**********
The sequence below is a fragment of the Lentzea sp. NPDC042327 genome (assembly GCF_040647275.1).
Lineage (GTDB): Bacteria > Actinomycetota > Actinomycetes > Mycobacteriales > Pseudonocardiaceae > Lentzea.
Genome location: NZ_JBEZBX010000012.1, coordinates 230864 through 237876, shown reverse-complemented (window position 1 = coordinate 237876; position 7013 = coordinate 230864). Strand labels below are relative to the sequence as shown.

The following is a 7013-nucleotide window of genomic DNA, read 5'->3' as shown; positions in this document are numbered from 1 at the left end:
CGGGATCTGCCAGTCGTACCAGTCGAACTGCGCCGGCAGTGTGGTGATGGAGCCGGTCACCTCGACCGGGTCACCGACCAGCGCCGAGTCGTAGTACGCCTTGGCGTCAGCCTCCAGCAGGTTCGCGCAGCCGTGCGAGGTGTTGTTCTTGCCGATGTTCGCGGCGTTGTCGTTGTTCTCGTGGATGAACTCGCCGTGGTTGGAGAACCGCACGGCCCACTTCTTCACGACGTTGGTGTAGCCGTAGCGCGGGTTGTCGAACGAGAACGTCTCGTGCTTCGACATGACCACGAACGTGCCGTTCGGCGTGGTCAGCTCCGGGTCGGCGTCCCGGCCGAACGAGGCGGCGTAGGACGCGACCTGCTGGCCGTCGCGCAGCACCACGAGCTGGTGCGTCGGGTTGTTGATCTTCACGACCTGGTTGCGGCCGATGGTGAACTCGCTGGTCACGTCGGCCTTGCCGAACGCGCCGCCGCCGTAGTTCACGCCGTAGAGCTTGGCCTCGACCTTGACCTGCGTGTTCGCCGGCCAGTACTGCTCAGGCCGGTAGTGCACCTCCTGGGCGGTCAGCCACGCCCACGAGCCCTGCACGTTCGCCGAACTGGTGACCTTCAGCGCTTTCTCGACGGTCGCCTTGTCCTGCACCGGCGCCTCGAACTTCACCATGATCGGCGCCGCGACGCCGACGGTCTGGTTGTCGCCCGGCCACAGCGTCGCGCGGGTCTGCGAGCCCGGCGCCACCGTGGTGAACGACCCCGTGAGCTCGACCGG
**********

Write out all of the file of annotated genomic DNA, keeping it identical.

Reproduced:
The sequence below is a fragment of the Lentzea sp. NPDC042327 genome (assembly GCF_040647275.1).
Lineage (GTDB): Bacteria > Actinomycetota > Actinomycetes > Mycobacteriales > Pseudonocardiaceae > Lentzea.
Genome location: NZ_JBEZBX010000012.1, coordinates 230864 through 237876, shown reverse-complemented (window position 1 = coordinate 237876; position 7013 = coordinate 230864). Strand labels below are relative to the sequence as shown.

The following is a 7013-nucleotide window of genomic DNA, read 5'->3' as shown; positions in this document are numbered from 1 at the left end:
CGGGATCTGCCAGTCGTACCAGTCGAACTGCGCCGGCAGTGTGGTGATGGAGCCGGTCACCTCGACCGGGTCACCGACCAGCGCCGAGTCGTAGTACGCCTTGGCGTCAGCCTCCAGCAGGTTCGCGCAGCCGTGCGAGGTGTTGTTCTTGCCGATGTTCGCGGCGTTGTCGTTGTTCTCGTGGATGAACTCGCCGTGGTTGGAGAACCGCACGGCCCACTTCTTCACGACGTTGGTGTAGCCGTAGCGCGGGTTGTCGAACGAGAACGTCTCGTGCTTCGACATGACCACGAACGTGCCGTTCGGCGTGGTCAGCTCCGGGTCGGCGTCCCGGCCGAACGAGGCGGCGTAGGACGCGACCTGCTGGCCGTCGCGCAGCACCACGAGCTGGTGCGTCGGGTTGTTGATCTTCACGACCTGGTTGCGGCCGATGGTGAACTCGCTGGTCACGTCGGCCTTGCCGAACGCGCCGCCGCCGTAGTTCACGCCGTAGAGCTTGGCCTCGACCTTGACCTGCGTGTTCGCCGGCCAGTACTGCTCAGGCCGGTAGTGCACCTCCTGGGCGGTCAGCCACGCCCACGAGCCCTGCACGTTCGCCGAACTGGTGACCTTCAGCGCTTTCTCGACGGTCGCCTTGTCCTGCACCGGCGCCTCGAACTTCACCATGATCGGCGCCGCGACGCCGACGGTCTGGTTGTCGCCCGGCCACAGCGTCGCGCGGGTCTGCGAGCCCGGCGCCACCGTGGTGAACGACCCCGTGAGCTCGACCGG